Put Yourself on Notice to Notice!

Maybe you subscribe, as I do, to the wisdom of living one day at a time. However, you may find a better approach in one minute at a time, especially when you’re under stress. “Being in the moment” makes much more sense than looking back at events you cannot change or peering fearfully into the future. It’s about being grateful for what you have and for what’s going on right now.

Children are brilliant at this. You cannot imagine my delight when, on a family trip to the countryside, I overheard my nine-year-old granddaughter saying to her six-year-old brother, “Let’s lie on our backs and watch the clouds.”

Yes, lets.

It wasn’t so long ago that some of you were doing just that. Embarrassingly, it has been many years since I’ve gazed at the clouds, although I remember the last time as if it were yesterday. It is one of those moments you savor for a lifetime. My granddaughter Abbie was yet again the catalyst (I see a future for her as a cloud docent). We were lying on our backs beside a stream, looking at the sky through the branches of the trees. The leaves were rustling in their endlessly beautiful song. I turned to Abbie and said, “Do you know what the trees are saying?” She asked, “What?” and I responded, “They are telling us, “All is well. All is very very well!”

It’s important to remember that.

I’m not saying that sometimes things aren’t well; sometimes they really, really stink. But have you noticed how much of your stress is about things that haven’t happened and may never happen? Or you’re fretting over events that have already occurred and cannot be changed. During those times of stress, it’s important to remember that right at this moment, all is well.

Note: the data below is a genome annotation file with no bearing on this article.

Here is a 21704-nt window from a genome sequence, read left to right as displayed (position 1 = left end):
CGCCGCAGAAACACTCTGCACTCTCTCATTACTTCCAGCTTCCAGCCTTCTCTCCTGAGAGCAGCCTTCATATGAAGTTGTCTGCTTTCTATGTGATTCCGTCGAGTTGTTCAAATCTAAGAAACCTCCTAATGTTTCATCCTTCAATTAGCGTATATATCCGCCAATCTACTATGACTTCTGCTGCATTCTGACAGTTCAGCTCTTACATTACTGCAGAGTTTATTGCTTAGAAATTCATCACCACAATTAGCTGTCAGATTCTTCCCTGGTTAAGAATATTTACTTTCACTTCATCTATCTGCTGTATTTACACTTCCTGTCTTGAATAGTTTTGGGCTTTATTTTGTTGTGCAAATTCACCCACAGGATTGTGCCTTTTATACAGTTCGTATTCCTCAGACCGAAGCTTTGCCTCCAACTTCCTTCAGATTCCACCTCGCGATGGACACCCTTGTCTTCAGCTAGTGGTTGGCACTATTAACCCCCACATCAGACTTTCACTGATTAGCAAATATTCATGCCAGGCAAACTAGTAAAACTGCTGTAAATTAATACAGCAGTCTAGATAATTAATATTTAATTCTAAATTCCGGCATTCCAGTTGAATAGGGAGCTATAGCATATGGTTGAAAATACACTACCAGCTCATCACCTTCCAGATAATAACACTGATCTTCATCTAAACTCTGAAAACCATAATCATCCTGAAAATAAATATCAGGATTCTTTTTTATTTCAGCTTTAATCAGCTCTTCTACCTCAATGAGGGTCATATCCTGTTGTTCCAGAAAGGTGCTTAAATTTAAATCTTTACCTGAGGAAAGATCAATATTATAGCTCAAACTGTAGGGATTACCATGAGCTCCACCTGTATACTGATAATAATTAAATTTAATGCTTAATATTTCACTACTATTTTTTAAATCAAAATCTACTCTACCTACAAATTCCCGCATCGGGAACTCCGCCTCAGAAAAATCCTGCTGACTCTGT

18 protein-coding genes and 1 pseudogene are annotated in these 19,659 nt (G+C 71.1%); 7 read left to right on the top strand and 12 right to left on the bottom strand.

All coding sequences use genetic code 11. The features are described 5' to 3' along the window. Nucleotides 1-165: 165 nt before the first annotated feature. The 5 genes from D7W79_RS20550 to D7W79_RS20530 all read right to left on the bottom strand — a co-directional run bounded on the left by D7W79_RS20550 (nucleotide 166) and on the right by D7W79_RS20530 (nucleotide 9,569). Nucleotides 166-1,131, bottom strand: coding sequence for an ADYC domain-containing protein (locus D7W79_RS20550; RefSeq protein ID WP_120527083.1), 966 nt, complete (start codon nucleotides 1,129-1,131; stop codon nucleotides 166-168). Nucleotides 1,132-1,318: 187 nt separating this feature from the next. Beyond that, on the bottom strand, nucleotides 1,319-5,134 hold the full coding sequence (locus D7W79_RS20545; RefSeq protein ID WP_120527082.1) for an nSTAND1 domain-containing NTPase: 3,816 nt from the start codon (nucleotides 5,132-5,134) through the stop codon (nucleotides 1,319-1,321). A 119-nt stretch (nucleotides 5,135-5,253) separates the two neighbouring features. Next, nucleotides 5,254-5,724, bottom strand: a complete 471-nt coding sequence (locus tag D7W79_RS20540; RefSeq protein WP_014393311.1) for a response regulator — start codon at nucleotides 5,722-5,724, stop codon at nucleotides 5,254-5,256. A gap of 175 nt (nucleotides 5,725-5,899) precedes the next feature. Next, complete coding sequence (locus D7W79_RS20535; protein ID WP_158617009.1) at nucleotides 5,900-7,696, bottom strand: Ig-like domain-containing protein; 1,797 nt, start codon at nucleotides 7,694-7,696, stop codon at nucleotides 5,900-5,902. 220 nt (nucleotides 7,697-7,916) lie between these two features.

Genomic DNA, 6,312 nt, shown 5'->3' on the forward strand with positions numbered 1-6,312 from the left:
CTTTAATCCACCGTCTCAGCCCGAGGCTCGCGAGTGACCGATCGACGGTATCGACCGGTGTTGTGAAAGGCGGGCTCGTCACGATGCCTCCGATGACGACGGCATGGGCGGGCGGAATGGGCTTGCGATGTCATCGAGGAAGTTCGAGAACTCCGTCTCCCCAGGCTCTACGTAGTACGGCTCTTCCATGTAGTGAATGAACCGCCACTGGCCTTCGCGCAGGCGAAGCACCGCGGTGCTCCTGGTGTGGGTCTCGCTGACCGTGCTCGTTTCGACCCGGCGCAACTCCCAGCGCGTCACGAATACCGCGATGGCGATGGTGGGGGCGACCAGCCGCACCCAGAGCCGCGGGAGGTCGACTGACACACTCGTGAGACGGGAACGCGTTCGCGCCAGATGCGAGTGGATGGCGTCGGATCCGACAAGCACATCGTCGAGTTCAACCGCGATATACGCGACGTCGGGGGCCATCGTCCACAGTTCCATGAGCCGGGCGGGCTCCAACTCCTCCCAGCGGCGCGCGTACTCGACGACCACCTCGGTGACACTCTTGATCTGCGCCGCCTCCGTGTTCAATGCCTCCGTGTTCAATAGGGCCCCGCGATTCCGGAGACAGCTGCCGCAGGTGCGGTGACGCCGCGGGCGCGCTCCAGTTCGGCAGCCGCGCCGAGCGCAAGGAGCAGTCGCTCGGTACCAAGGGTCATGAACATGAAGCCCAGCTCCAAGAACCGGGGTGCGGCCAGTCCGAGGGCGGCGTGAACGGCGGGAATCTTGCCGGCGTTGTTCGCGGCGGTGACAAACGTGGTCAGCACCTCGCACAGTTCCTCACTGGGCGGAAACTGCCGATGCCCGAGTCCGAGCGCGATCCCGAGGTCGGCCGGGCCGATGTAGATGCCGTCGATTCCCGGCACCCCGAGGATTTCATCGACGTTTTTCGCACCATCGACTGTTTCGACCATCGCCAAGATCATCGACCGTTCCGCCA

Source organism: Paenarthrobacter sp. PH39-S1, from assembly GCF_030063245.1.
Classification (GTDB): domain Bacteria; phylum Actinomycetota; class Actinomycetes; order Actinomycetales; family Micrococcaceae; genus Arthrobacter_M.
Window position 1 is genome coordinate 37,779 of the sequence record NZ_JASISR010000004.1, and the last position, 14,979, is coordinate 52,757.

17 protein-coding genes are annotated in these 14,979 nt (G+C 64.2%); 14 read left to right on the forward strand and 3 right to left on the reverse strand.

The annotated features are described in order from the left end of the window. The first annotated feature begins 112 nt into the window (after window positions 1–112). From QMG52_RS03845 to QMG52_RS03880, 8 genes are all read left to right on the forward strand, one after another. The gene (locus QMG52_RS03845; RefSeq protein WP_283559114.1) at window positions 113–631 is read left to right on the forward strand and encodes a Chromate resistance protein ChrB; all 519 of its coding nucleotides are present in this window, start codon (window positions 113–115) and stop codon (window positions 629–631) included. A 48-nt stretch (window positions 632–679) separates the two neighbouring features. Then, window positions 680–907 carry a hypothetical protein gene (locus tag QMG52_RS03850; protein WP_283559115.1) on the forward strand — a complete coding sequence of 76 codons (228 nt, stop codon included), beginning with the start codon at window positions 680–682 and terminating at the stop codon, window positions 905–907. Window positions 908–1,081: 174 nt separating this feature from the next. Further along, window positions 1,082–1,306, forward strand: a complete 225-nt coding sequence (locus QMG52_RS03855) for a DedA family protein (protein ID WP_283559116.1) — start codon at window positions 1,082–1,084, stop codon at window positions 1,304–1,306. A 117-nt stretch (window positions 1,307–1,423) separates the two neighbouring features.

The gift of being grateful for what I have right now is what helped pull me out of a 30-year depression. And, being the slow learner that I am, I have to remind myself to practice gratitude on a moment-by-moment basis.

If your ability to be in the moment has gotten rusty, take time today to practice. Oh, sure, it would be nice if your boss allowed you to gaze out the window and daydream but I doubt that would be met with much approval. I work for myself and I can tell you my boss won’t let me do that!

Even so, practicing being in the now is something you can do all day long. It’s about noticing. For example, right now I’m noticing how easily I can type this sentence and taking delight in my ability to do so. Take this moment to notice how well you read as your eyes glide over these words.

Look around you. What pleases you as you look at it? Are there co-workers who make you smile? Is there work in front of you that will keep you absorbed until it’s time to go home?

All this may sound corny, but it works!

You take much more for granted than you know until you take the time to notice it. The phrase “an embarrassment of riches” applies to all of us. If we are present to these riches and savor them each moment, they cease to be an embarrassment and become, instead, a delight.

When you mix the ability to be in the moment with a sense of gratitude for what you possess just then, the result is a childlike appreciation for life as it’s happening right now.

Life, it turns out, is well worth noticing.

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